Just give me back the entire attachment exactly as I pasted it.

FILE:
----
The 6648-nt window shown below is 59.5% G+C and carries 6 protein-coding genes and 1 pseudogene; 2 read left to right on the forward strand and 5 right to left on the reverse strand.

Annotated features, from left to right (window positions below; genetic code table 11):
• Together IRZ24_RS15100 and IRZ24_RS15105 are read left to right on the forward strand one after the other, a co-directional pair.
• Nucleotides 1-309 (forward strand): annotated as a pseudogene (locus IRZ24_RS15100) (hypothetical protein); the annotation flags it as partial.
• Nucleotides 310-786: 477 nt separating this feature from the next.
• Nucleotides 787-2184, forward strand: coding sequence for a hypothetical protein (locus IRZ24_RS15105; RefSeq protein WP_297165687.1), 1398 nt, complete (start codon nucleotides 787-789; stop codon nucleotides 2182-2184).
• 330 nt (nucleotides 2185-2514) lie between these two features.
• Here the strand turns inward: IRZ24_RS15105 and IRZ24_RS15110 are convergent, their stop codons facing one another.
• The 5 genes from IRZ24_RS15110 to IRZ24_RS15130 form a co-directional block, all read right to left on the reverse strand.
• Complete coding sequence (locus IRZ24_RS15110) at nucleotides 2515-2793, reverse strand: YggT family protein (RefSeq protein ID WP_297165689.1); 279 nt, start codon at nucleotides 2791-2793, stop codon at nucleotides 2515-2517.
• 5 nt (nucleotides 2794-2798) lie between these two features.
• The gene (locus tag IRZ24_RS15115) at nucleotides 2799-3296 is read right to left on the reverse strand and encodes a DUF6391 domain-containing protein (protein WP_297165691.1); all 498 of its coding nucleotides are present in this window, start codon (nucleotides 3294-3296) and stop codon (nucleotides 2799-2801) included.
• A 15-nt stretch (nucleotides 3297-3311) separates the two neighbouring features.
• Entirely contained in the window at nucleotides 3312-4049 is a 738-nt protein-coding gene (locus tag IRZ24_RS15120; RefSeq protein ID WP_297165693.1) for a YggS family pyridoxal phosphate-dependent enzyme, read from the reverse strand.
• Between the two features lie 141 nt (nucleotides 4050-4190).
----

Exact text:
The 6648-nt window shown below is 59.5% G+C and carries 6 protein-coding genes and 1 pseudogene; 2 read left to right on the forward strand and 5 right to left on the reverse strand.

Annotated features, from left to right (window positions below; genetic code table 11):
• Together IRZ24_RS15100 and IRZ24_RS15105 are read left to right on the forward strand one after the other, a co-directional pair.
• Nucleotides 1-309 (forward strand): annotated as a pseudogene (locus IRZ24_RS15100) (hypothetical protein); the annotation flags it as partial.
• Nucleotides 310-786: 477 nt separating this feature from the next.
• Nucleotides 787-2184, forward strand: coding sequence for a hypothetical protein (locus IRZ24_RS15105; RefSeq protein WP_297165687.1), 1398 nt, complete (start codon nucleotides 787-789; stop codon nucleotides 2182-2184).
• 330 nt (nucleotides 2185-2514) lie between these two features.
• Here the strand turns inward: IRZ24_RS15105 and IRZ24_RS15110 are convergent, their stop codons facing one another.
• The 5 genes from IRZ24_RS15110 to IRZ24_RS15130 form a co-directional block, all read right to left on the reverse strand.
• Complete coding sequence (locus IRZ24_RS15110) at nucleotides 2515-2793, reverse strand: YggT family protein (RefSeq protein ID WP_297165689.1); 279 nt, start codon at nucleotides 2791-2793, stop codon at nucleotides 2515-2517.
• 5 nt (nucleotides 2794-2798) lie between these two features.
• The gene (locus tag IRZ24_RS15115) at nucleotides 2799-3296 is read right to left on the reverse strand and encodes a DUF6391 domain-containing protein (protein WP_297165691.1); all 498 of its coding nucleotides are present in this window, start codon (nucleotides 3294-3296) and stop codon (nucleotides 2799-2801) included.
• A 15-nt stretch (nucleotides 3297-3311) separates the two neighbouring features.
• Entirely contained in the window at nucleotides 3312-4049 is a 738-nt protein-coding gene (locus tag IRZ24_RS15120; RefSeq protein ID WP_297165693.1) for a YggS family pyridoxal phosphate-dependent enzyme, read from the reverse strand.
• Between the two features lie 141 nt (nucleotides 4050-4190).